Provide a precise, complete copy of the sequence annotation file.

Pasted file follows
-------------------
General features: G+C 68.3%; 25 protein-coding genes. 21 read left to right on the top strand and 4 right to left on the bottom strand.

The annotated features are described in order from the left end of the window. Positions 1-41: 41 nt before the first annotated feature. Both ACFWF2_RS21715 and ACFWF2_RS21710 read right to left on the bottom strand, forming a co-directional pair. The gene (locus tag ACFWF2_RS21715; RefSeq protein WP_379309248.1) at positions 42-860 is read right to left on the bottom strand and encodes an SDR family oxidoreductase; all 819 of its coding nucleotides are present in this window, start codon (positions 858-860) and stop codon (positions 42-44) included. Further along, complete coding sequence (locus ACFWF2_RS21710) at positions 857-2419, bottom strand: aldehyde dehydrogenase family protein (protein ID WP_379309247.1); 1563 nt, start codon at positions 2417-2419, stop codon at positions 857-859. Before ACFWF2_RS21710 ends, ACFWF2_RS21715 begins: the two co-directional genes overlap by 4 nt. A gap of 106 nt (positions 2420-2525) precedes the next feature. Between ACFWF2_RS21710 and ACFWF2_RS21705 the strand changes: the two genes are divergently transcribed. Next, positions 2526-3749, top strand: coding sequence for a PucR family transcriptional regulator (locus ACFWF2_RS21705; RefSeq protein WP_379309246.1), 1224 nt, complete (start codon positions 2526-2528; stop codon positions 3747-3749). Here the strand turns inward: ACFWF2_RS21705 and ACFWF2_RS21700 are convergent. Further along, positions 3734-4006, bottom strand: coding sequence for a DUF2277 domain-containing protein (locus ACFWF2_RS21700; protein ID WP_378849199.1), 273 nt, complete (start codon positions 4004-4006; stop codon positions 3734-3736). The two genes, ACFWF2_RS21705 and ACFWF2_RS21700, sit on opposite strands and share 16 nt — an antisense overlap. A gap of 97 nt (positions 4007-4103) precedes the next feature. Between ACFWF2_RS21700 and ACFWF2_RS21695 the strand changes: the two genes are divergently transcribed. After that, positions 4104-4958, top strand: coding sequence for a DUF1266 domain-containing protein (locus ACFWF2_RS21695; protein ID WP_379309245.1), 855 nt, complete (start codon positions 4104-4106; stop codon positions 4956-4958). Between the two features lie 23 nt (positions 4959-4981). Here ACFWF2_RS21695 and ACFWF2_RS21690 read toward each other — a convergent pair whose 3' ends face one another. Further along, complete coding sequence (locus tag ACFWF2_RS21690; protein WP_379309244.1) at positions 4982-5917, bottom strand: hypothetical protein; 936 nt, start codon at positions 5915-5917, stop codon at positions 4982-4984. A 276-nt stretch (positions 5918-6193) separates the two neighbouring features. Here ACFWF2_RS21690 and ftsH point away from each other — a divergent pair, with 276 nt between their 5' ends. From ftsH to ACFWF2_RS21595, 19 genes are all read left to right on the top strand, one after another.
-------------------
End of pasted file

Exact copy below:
General features: G+C 68.3%; 25 protein-coding genes. 21 read left to right on the top strand and 4 right to left on the bottom strand.

The annotated features are described in order from the left end of the window. Positions 1-41: 41 nt before the first annotated feature. Both ACFWF2_RS21715 and ACFWF2_RS21710 read right to left on the bottom strand, forming a co-directional pair. The gene (locus tag ACFWF2_RS21715; RefSeq protein WP_379309248.1) at positions 42-860 is read right to left on the bottom strand and encodes an SDR family oxidoreductase; all 819 of its coding nucleotides are present in this window, start codon (positions 858-860) and stop codon (positions 42-44) included. Further along, complete coding sequence (locus ACFWF2_RS21710) at positions 857-2419, bottom strand: aldehyde dehydrogenase family protein (protein ID WP_379309247.1); 1563 nt, start codon at positions 2417-2419, stop codon at positions 857-859. Before ACFWF2_RS21710 ends, ACFWF2_RS21715 begins: the two co-directional genes overlap by 4 nt. A gap of 106 nt (positions 2420-2525) precedes the next feature. Between ACFWF2_RS21710 and ACFWF2_RS21705 the strand changes: the two genes are divergently transcribed. Next, positions 2526-3749, top strand: coding sequence for a PucR family transcriptional regulator (locus ACFWF2_RS21705; RefSeq protein WP_379309246.1), 1224 nt, complete (start codon positions 2526-2528; stop codon positions 3747-3749). Here the strand turns inward: ACFWF2_RS21705 and ACFWF2_RS21700 are convergent. Further along, positions 3734-4006, bottom strand: coding sequence for a DUF2277 domain-containing protein (locus ACFWF2_RS21700; protein ID WP_378849199.1), 273 nt, complete (start codon positions 4004-4006; stop codon positions 3734-3736). The two genes, ACFWF2_RS21705 and ACFWF2_RS21700, sit on opposite strands and share 16 nt — an antisense overlap. A gap of 97 nt (positions 4007-4103) precedes the next feature. Between ACFWF2_RS21700 and ACFWF2_RS21695 the strand changes: the two genes are divergently transcribed. After that, positions 4104-4958, top strand: coding sequence for a DUF1266 domain-containing protein (locus ACFWF2_RS21695; protein ID WP_379309245.1), 855 nt, complete (start codon positions 4104-4106; stop codon positions 4956-4958). Between the two features lie 23 nt (positions 4959-4981). Here ACFWF2_RS21695 and ACFWF2_RS21690 read toward each other — a convergent pair whose 3' ends face one another. Further along, complete coding sequence (locus tag ACFWF2_RS21690; protein WP_379309244.1) at positions 4982-5917, bottom strand: hypothetical protein; 936 nt, start codon at positions 5915-5917, stop codon at positions 4982-4984. A 276-nt stretch (positions 5918-6193) separates the two neighbouring features. Here ACFWF2_RS21690 and ftsH point away from each other — a divergent pair, with 276 nt between their 5' ends. From ftsH to ACFWF2_RS21595, 19 genes are all read left to right on the top strand, one after another.